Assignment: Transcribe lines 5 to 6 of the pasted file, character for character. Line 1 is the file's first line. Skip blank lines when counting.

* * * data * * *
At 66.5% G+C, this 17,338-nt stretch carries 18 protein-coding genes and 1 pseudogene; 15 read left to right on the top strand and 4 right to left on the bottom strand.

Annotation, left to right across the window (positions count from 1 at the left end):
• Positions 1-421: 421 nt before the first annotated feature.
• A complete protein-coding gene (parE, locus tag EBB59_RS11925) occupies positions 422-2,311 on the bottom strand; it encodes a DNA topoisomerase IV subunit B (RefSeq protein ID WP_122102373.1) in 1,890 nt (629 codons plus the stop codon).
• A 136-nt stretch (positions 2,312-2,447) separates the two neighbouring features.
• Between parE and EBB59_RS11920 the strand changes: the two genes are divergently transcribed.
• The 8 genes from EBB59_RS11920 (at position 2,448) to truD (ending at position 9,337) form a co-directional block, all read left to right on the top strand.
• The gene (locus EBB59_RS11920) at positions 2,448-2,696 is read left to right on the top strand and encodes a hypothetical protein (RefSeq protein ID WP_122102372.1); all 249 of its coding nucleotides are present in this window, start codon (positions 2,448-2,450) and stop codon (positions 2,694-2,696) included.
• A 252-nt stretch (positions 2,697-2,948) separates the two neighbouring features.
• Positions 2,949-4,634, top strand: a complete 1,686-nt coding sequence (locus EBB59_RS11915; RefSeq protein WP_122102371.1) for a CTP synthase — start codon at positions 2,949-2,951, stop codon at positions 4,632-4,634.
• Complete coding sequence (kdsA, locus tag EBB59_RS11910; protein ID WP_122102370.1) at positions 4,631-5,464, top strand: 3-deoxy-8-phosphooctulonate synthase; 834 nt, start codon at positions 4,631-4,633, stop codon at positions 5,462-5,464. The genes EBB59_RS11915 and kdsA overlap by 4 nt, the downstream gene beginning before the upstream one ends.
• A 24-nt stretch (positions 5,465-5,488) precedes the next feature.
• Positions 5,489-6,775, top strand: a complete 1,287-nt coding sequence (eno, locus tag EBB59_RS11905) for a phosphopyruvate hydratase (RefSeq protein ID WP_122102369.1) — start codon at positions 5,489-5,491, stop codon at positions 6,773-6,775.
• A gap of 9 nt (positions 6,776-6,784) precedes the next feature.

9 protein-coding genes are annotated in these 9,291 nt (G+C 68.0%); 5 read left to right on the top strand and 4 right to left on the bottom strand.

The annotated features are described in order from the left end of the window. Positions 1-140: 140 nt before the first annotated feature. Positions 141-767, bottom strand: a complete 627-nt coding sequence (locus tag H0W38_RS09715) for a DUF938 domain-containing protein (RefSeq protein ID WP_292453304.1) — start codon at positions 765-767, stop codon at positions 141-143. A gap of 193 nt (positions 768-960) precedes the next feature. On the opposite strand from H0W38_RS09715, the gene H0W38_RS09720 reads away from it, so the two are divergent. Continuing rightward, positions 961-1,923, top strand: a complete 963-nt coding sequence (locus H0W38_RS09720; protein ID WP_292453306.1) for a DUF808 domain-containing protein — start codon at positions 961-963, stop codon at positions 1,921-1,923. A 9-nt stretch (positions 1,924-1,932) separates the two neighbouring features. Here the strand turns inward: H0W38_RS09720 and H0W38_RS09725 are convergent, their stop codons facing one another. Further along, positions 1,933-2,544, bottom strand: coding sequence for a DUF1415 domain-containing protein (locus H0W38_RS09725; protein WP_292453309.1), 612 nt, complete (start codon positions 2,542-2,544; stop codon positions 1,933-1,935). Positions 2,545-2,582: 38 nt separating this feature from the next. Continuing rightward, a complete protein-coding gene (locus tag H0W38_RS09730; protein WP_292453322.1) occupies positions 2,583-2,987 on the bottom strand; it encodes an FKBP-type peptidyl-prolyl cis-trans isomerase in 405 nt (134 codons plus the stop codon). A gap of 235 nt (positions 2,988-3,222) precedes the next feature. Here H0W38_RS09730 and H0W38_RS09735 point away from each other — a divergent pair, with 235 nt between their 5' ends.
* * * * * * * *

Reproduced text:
• A 136-nt stretch (positions 2,312-2,447) separates the two neighbouring features.
• Between parE and EBB59_RS11920 the strand changes: the two genes are divergently transcribed.